6 u 6 3 ` v
0 du dv
0 y2 0 0 5 y 5 3 0 v 2u v du dv 0 210 2u v du dv 210
16y 105 y
3 2 v CHAPTER 2 Random Variables and Probability Distributions
(c) The marginal density function for X is, from part (b), f1(x) d F (x) dx 1 e (4x 0 5)>84 2 x 6 otherwise The marginal density function for Y is, from part (b), f2( y) d F (y) dy 2 e (2y 0 1 4 210 3x
16)>105
0 y 5 otherwise y) dx dy 23 28 3 20
(d) (e) (f ) X P(X
4, Y 3) P(X
3 (2x 3 y 2
1 6 210 3x Y 4) 3 (2x 3 y 0
y) dx dy
6 f (x, y) dx dy
where r is the shaded region of Fig. 220. Although this can be found, it is easier to use the fact that P(X Y 4) 1 P(X Y 4) 1 6 f (x, y) dx dy where rr is the crosshatched region of Fig. 220. We have P(X Thus P(X Y 4) 33 > 35. Y 4) 1 4 210 3x 3 2 y y) dx dy
2 35 Fig. 220 Fig. 221 (g) The joint distribution function is
F(x, y) x, Y
3 ` v
f (u, v) du dv
In the uv plane (Fig. 221) the region of integration is the intersection of the quarter plane u x, v y and the rectangle 2 u 6, 0 v 5 [over which f (u, v) is nonzero]. For (x, y) located as in the figure, we have F(x, y) 3 2 v 2u v du dv 0 210
16y y 2 105
CHAPTER 2 Random Variables and Probability Distributions
When (x, y) lies inside the rectangle, we obtain another expression, etc. The complete results are shown in Fig. 222. (h) The random variables are dependent since f (x, y) 2 f1(x) f2 ( y) or equivalently, F(x, y) 2 F1(x)F2(y). 2.34. Let X have the density function f (x) Find a function Y e 6x (1 0 x) 0 x 1 otherwise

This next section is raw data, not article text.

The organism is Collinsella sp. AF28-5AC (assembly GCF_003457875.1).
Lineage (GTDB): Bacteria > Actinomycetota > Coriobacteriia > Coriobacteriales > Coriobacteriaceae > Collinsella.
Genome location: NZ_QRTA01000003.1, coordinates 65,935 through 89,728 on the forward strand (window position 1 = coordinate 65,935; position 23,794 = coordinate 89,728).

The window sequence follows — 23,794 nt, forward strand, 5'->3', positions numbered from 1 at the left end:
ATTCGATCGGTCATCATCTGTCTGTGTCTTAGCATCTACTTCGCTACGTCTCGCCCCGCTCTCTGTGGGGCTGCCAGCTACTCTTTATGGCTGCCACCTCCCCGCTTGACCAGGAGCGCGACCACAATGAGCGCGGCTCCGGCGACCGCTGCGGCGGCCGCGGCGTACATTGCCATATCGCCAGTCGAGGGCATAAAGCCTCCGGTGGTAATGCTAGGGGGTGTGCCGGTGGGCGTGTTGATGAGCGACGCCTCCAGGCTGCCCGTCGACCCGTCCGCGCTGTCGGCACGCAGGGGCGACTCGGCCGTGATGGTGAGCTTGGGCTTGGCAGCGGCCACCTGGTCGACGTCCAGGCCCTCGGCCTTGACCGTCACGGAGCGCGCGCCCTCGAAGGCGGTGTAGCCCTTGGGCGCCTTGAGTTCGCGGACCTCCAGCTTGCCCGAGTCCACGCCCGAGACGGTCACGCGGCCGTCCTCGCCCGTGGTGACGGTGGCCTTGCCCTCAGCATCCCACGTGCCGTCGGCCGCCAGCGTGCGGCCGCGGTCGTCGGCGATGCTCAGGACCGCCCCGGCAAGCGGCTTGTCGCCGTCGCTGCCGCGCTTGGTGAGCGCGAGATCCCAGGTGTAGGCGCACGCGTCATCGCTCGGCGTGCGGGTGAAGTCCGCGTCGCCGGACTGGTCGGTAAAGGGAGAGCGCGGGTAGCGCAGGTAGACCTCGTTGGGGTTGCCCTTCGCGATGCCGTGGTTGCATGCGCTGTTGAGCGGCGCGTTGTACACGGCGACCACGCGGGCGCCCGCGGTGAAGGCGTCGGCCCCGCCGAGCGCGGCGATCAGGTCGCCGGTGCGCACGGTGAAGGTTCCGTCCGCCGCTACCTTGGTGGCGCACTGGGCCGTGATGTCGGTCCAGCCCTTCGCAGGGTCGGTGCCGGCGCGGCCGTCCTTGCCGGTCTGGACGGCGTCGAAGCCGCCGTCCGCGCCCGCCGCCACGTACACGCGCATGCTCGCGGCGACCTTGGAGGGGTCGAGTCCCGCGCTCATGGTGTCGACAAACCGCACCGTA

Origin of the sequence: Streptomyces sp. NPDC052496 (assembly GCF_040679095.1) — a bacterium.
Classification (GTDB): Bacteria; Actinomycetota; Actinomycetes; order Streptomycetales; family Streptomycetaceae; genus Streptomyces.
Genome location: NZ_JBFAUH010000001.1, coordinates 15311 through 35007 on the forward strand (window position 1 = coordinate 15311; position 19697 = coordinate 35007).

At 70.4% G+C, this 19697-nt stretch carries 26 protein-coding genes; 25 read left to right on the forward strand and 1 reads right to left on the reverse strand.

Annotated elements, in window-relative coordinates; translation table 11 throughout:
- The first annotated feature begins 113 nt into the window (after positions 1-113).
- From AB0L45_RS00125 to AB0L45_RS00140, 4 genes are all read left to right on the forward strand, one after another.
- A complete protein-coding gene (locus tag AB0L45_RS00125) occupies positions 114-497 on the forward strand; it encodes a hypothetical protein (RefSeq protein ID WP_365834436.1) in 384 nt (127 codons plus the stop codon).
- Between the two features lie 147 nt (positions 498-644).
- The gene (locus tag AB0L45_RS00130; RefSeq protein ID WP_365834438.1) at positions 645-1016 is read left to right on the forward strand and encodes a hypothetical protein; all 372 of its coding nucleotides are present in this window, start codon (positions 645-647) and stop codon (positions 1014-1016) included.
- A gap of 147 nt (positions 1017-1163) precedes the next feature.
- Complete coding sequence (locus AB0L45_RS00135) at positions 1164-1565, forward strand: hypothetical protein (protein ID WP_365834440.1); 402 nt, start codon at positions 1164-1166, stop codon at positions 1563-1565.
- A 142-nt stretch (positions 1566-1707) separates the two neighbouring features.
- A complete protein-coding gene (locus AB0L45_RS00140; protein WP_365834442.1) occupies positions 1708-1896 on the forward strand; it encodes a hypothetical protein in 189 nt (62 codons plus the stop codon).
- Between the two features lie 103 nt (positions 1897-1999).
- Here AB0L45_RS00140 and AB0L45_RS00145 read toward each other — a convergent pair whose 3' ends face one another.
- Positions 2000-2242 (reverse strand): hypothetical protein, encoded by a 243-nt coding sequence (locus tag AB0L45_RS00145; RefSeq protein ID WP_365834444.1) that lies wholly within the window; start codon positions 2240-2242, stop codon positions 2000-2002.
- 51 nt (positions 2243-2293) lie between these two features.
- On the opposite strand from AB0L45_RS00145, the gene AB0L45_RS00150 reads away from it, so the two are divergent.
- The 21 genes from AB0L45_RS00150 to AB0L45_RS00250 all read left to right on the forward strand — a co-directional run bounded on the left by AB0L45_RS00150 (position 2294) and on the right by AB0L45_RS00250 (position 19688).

h(X) which has the density function g(y) e 12y 3(1 0 y 2) 0 y 1 otherwise
Fig. 222 We assume that the unknown function h is such that the intervals X x and Y y h(x) correspond in a oneone, continuous fashion. Then P(X x) P(Y y), i.e., the distribution functions of X and Y must be equal. Thus, for 0 x, y 1, 306u(1 or By inspection, x Y !X. y2 or y h(x) 3x2
u) du 2x3
3 3012v (1 v2) dv
!x is a solution, and this solution has the desired properties. Thus
2.35. Find the density function of U
Method 1 Let U XY and V
XY if the joint density function of X and Y is f(x, y). xy, v x or x v, y u > v. Then the Jacobian is given by
X, corresponding to which u 'x 'u 4 'y 'u 'x 'v 4 'y 'v
0 v 1 1 2 uv 2
CHAPTER 2 Random Variables and Probability Distributions
Thus the joint density function of U and V is g(u, v) from which the marginal density function of U is obtained as g(u) 3 `g(u, v) dv
1 u f v, v u vu
` u vu
Method 2 The distribution function of U is
G(u) For u B3
u f v, v dv
6 f (x, y) dx dy
xy u
0, the region of integration is shown shaded in Fig. 223. We see that
0 ` ` u>x
G(u) f (x, y) dyR dx
30 B 3 `f (x, y) dyR dx
Fig. 223 Fig. 224 Differentiating with respect to u, we obtain
g(u) The same result is obtained for u Fig. 224. 1 u x f x, x dx `
0, when the region of integration is bounded by the dashed hyperbola in
` 1 u 30 x f x, x dx
1 u f x, x dx u xu
2.36. A floor has parallel lines on it at equal distances l from each other. A needle of length a l is dropped at random onto the floor. Find the probability that the needle will intersect a line. (This problem is known as Buffon s needle problem.) Let X be a random variable that gives the distance of the midpoint of the needle to the nearest line (Fig. 224). Let be a random variable that gives the acute angle between the needle (or its extension) and the line. We denote by x and u any particular values of X and . It is seen that X can take on any value between 0 and l > 2, so that 0 x l > 2. Also can take on any value between 0 and p > 2. It follows that P(x i.e., the density functions of X and X x dx) 2 dx l P(u 2 > l, f2(u) 2 p du 1 du) 2 p du are given by f1(x)